Sunday, June 22, 2008

relieve your bladder and grab a snack

cause this is going to be a long one. But remember, you asked for it so it's not my fault.

One month ago, M was home on his R&R. I can't believe it's been a month since he was here. It doesn't seem that long ago, but at the same time, it seems like forever ago. The thing about R&R is that it's an emotionally charged time warp and a big fat tease. You know you have to make the most of every single second and that can be hard because when things don't go as you wanted them to, you get that much more upset. Plus, you are getting a taste of what your life should be like but isn't, and just about the time that you get used to living that life again, it's time for it to come to an end and that is just plain cruel. But we survived it and had a really good time in the process.

The day after M got here, we flew to Alaska. I felt so bad for him because he had been flying for more than 35 hours to get to us, and then he had to get on another flight. So I upgraded us to First, and now we can never fly Coach again. When we got to Alaska, we met up with our best friends T&I at the airport and spent a good hour making fun of tapered pants and fanny packs and trying to get our rental car. I pissed the rental car dude off for some reason, so he made sure to be extra slow. It's not my fault he doesn't have a sense of humor. Once we finally had all of our junk and were loaded in the car, we went to dinner with T&I. That stupid 20 hours of daylight thing was seriously messing with me and I had no idea it was nearly 10pm by the time we were done eating.

After dinner, we drove to one of the nicest resorts in Alaska, which was incredible. I've always wanted to stay there, but because I'm cheap, never did because I never wanted to pay the money. We just happened to have stayed there the last day before Summer Season started, so we got the room for half the price we would have paid the next day. And, no, I did not plan our entire trip around the fact that we could stay there for a cheaper rate if we stayed there that particular day... ok, maybe I did. There's nothing wrong with that!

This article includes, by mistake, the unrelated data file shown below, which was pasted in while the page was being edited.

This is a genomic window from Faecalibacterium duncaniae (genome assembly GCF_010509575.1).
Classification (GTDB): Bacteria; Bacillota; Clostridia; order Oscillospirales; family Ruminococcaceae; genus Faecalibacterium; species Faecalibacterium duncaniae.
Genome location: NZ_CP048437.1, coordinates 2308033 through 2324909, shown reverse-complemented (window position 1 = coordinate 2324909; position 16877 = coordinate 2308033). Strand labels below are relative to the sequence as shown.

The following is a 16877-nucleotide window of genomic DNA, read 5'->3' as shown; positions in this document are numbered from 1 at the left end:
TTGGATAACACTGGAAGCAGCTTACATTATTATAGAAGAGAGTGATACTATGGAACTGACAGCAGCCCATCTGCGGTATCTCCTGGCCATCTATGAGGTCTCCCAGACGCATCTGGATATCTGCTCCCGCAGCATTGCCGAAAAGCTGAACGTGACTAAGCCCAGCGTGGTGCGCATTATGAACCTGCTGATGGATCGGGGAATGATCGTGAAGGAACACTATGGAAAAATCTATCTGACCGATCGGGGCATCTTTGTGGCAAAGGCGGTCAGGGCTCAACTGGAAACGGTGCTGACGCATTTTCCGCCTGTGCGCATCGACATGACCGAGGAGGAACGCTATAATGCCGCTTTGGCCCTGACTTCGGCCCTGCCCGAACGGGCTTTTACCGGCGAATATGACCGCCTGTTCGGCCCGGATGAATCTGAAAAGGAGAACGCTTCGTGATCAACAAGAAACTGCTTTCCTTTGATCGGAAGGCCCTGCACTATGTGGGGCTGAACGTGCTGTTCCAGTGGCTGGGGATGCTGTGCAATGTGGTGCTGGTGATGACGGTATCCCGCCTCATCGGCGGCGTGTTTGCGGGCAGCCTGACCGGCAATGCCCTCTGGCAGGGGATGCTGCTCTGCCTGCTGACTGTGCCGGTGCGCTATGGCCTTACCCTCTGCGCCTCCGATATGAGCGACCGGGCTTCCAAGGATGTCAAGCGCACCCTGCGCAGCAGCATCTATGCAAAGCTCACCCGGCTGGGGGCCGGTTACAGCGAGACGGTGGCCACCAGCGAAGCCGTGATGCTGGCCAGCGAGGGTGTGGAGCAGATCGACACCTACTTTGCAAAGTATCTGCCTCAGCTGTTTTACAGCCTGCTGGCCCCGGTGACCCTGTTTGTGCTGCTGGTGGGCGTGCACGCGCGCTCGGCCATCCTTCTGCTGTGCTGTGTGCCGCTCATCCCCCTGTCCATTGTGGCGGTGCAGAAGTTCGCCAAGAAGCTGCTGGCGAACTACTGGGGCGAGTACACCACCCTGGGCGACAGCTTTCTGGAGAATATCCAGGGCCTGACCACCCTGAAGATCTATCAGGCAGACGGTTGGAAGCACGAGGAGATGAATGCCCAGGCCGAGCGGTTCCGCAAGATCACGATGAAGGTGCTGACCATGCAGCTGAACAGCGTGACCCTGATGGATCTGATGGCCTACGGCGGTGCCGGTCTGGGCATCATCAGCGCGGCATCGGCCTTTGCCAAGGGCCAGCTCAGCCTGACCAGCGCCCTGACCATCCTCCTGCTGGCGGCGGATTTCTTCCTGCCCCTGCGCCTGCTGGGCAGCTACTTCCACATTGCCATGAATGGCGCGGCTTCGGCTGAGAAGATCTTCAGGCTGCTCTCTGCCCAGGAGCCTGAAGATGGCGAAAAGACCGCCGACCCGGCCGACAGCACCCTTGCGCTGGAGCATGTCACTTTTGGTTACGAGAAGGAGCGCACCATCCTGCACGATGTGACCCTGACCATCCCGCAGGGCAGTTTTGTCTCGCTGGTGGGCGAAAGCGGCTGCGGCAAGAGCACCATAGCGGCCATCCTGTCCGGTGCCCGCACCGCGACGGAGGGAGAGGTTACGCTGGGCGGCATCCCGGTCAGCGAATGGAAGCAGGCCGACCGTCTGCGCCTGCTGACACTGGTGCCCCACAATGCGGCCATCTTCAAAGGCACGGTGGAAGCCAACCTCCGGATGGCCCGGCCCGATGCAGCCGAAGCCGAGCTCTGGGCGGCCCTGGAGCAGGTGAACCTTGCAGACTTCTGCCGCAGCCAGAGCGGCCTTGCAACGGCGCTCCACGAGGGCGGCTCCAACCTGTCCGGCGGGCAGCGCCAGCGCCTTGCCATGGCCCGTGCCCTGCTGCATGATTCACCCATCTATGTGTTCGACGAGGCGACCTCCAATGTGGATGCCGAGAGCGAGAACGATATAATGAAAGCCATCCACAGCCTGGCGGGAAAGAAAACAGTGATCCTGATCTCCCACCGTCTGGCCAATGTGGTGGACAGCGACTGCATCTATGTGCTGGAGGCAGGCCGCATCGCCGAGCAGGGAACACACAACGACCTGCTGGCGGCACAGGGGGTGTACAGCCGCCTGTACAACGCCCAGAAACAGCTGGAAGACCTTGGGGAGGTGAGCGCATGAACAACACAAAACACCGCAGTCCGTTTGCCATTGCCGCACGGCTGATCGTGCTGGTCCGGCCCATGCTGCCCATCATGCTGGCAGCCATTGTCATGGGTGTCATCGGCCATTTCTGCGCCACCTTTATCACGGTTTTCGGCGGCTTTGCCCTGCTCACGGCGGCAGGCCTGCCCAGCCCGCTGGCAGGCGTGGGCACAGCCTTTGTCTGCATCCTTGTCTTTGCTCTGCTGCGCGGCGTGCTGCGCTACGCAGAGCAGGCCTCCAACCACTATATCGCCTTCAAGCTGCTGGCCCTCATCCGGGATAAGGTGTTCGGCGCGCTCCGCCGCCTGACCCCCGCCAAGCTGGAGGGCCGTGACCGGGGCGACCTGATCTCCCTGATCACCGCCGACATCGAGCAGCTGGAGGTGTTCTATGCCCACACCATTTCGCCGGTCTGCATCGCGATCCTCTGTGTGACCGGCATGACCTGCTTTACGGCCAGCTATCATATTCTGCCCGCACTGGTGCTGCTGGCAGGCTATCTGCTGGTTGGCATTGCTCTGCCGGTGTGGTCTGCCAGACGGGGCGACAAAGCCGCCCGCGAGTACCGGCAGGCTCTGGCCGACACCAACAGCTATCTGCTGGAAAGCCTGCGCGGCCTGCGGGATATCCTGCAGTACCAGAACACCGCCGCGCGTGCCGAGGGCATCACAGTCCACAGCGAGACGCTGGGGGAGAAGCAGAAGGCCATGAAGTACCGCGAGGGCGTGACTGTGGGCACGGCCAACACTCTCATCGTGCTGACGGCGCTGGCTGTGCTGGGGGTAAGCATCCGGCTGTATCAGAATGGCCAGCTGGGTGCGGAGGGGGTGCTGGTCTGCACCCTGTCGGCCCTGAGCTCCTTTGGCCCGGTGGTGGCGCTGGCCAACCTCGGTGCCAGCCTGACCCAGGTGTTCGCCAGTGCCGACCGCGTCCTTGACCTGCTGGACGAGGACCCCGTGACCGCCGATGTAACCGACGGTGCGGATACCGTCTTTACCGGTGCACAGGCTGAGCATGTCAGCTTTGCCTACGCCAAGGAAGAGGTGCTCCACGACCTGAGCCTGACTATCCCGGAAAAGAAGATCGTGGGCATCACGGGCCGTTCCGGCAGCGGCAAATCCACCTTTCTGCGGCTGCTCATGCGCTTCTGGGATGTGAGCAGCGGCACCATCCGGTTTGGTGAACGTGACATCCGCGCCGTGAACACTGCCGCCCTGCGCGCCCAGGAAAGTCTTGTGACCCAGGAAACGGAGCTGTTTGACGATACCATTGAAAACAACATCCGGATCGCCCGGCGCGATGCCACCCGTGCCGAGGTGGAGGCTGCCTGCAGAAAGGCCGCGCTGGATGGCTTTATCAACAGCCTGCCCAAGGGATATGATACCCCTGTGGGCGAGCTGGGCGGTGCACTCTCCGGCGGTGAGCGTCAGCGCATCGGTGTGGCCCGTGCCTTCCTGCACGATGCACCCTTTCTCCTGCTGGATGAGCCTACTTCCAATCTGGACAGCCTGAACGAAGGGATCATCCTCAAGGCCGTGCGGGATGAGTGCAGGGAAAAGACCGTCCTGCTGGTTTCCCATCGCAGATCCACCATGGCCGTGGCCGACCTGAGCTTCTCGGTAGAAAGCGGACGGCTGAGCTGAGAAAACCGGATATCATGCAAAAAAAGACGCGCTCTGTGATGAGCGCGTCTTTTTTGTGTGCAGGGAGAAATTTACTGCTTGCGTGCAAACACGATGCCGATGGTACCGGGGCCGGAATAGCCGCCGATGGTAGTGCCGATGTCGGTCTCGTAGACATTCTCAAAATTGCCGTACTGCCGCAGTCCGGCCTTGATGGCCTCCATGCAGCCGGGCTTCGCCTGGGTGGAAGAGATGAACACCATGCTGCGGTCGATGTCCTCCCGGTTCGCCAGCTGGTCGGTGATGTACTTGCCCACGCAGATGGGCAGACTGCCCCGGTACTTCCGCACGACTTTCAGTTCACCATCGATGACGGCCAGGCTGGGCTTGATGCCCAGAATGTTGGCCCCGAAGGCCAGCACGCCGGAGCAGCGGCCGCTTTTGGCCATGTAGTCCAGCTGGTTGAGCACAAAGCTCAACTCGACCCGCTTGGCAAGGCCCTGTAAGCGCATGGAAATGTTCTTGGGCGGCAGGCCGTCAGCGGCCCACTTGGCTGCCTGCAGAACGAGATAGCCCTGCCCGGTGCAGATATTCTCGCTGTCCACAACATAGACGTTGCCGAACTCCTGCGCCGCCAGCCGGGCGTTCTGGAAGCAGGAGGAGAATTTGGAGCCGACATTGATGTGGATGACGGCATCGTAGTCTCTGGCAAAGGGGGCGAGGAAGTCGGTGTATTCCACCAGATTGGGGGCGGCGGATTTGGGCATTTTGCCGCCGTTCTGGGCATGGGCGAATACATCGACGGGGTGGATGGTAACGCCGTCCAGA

That next morning, it was pouring down rain and we drove down to my old stomping grounds. By the time we got there, we were beat. It was a crazy drive. I was hungry the whole time and managed to finish off a 1 pound bag of jelly beans in less than an hour, which only made me more hungry, and M was stressing out because he had gone from driving in dust storms and 105 degree heat in the shade to driving in freezing rain and snow. One of the fun things about driving through Alaska is that there's really no place to pull over to grab something to eat for miles and miles and miles and miles. And just when you think you've find somewhere to stop, you've already passed it and think there might be something up ahead, but there never is and 4 hours later, we were still driving, and I was still hungry and subsequently annoyed at everything.

The next day we were rested and fed and had coffee in us so life was good. And, we were halibut fishing. Well, M was fishing. I was "supervising". The first time I dropped my line into the water, I got a bite. I could have sworn the fish on the end was at least 675 pounds. At least. And I am NOT exaggerating. That thing was huge and there was no way I could bring it up. So M did it for me. And some time between when the fish bit the bait and the time M pulled it up, it must have switched places with a minnow because the fish M brought up was no 675 pounds, but was about 20 pounds. What a letdown. We didn't let it discourage us though. We spent the next 4 hours waiting for "the one", and it never came. Instead we brought up about 35 babies and 6 decent sized ones. It became a joke because we knew that if I could bring the fish in, we were going to be throwing it back. I couldn't bring in any that were more than 10 pounds. It was too hard and I don't do hard labor.